In the morning of July 24, commissioners will consider rules allowing a disabled applicant to self-certify that they are capable of holding, or holding and firing, without assistance from other persons, legal hunting and fishing equipment.

Commissioners also will consider a Fisheries Bureau request for a 30-day public comment period on a draft white sturgeon management plan, and they will consider the release of auction and lottery bighorn sheep tags for 2009 to be marketed by the Wild Sheep Foundation.

They also will hear an update on the Chinook salmon fishery.

After lunch, commissioners will consider rules for vendors and lifetime licenses, and they will hear an overview of the Idaho Outfitters and Guides Licensing Board. Next they will take up five proposed nonbiological rule changes.

Nonbiological rules include equipment restrictions, controlled hunt application and eligibility requirements, possession requirements and motorized vehicle use restrictions. They do not include seasons, bag limits, size limits, sex restrictions, or species restrictions.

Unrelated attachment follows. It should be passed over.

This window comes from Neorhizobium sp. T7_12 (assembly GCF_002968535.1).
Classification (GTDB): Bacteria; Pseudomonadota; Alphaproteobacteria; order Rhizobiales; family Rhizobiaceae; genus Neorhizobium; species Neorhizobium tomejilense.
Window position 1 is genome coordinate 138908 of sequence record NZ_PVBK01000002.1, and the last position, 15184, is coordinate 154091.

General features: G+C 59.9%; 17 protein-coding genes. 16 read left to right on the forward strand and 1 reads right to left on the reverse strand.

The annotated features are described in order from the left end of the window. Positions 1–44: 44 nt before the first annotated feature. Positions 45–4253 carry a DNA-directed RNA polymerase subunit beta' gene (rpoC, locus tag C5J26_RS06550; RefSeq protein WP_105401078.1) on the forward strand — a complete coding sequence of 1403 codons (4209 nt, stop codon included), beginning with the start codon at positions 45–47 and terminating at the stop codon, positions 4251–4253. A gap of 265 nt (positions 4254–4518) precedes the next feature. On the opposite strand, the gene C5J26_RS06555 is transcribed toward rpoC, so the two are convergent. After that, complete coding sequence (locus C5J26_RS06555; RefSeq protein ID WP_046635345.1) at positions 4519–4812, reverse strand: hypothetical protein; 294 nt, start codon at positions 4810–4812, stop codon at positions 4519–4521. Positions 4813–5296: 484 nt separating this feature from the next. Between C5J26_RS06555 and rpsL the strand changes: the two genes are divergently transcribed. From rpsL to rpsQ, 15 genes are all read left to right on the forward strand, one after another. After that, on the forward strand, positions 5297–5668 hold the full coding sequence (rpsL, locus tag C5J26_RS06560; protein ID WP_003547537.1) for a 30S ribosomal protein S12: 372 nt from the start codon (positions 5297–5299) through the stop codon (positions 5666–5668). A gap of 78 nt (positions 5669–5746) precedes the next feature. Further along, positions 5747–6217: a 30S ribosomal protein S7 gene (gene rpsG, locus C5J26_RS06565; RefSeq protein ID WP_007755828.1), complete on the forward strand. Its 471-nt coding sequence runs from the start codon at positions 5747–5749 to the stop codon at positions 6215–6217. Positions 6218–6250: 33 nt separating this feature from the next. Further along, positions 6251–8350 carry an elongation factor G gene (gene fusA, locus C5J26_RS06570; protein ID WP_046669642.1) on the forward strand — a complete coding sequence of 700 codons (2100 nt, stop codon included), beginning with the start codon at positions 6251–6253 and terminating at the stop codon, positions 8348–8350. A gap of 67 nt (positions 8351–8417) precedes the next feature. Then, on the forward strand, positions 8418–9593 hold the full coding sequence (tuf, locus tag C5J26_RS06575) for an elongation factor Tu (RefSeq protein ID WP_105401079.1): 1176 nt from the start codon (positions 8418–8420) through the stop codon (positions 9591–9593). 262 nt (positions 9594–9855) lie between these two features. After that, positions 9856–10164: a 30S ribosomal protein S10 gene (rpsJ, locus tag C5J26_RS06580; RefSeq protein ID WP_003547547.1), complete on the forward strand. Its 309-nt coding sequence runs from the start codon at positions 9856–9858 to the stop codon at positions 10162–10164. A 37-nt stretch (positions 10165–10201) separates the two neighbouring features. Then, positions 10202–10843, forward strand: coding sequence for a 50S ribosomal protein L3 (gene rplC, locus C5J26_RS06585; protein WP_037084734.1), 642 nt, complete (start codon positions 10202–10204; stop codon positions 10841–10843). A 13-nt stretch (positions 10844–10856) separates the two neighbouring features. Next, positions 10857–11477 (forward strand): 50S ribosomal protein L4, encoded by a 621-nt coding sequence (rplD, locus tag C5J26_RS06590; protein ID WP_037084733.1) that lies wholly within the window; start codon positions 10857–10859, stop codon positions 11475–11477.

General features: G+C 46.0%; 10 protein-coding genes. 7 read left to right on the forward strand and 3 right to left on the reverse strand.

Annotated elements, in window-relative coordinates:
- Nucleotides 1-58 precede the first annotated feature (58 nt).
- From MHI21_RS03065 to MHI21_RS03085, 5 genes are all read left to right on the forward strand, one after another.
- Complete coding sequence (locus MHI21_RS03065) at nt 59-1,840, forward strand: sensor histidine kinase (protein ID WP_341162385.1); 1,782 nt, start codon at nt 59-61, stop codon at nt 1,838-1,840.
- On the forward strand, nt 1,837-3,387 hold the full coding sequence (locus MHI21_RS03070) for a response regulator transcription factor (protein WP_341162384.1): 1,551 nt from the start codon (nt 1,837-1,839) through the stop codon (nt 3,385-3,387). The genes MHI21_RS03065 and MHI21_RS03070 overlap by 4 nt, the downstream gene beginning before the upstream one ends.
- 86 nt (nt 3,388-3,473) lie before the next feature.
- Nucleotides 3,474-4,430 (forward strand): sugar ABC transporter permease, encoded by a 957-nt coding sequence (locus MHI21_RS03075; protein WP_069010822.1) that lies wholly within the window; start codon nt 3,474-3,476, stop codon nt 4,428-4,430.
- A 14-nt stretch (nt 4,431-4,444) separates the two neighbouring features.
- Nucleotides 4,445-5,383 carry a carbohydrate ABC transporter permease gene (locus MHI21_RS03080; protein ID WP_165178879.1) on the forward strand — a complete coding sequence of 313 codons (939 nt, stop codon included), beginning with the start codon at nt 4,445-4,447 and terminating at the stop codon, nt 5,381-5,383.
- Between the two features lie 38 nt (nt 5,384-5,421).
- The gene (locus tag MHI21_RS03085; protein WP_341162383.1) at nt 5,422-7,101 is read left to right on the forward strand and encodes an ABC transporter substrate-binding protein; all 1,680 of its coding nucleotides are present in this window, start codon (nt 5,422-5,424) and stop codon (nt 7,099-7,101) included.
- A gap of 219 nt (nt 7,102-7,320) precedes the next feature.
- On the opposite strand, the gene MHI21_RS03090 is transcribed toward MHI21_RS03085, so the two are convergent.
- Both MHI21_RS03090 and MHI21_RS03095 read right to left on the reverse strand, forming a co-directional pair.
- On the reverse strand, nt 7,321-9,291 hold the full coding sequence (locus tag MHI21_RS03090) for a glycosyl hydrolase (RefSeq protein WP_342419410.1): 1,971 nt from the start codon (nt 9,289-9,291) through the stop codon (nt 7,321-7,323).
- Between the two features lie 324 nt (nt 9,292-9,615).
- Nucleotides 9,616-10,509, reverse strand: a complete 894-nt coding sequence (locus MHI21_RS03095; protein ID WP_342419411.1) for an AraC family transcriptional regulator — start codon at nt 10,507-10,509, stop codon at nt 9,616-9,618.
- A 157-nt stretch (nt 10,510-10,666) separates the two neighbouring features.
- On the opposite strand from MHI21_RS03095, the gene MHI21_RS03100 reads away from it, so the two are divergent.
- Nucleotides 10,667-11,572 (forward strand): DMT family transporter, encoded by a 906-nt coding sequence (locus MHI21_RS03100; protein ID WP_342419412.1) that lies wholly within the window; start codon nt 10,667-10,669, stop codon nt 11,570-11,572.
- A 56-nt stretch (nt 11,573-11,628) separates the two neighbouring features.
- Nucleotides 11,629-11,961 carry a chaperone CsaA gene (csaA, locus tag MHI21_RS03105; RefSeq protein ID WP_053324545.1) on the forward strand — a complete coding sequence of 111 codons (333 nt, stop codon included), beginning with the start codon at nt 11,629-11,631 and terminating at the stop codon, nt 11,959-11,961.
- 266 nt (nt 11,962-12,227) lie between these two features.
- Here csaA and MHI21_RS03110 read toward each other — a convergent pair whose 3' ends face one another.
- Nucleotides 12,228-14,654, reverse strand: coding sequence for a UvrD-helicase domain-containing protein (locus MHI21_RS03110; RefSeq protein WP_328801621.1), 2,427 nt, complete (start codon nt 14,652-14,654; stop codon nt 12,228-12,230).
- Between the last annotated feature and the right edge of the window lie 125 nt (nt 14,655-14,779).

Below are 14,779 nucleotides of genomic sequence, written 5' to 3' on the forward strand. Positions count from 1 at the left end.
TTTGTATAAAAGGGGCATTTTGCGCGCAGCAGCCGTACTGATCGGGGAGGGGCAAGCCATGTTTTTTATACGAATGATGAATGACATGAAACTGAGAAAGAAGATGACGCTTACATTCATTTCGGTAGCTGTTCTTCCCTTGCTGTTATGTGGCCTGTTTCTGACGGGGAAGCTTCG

The proposed changes are posted on the Fish and Game Website -

Other items on the commission agenda include a review of the 2008 status of Idaho's duck, goose and sage-grouse populations as well as Department proposals for 2008 seasons. Commissioners also will consider the expenditure of Animal Damage Control funds, legislative proposals, and an update on the Farragut shooting range.

Ask Fish and Game: Hunter Education Classes

Q. How can I get my kid into a hunter ed class in time for hunting seasons this fall?

A. Idaho hunter education and bowhunter education are offered in all parts of the state, but availability varies by region. To find out when classes are offered, check the Idaho Fish and Game Website, click on the bar labeled "Hunter and Bowhunter Education" below the picture in the center of the page. Then click on the bar labeled "Register/View Courses Here" below the map. Scroll down and pick the course and then select the nearest town from the list provided to find out what's available.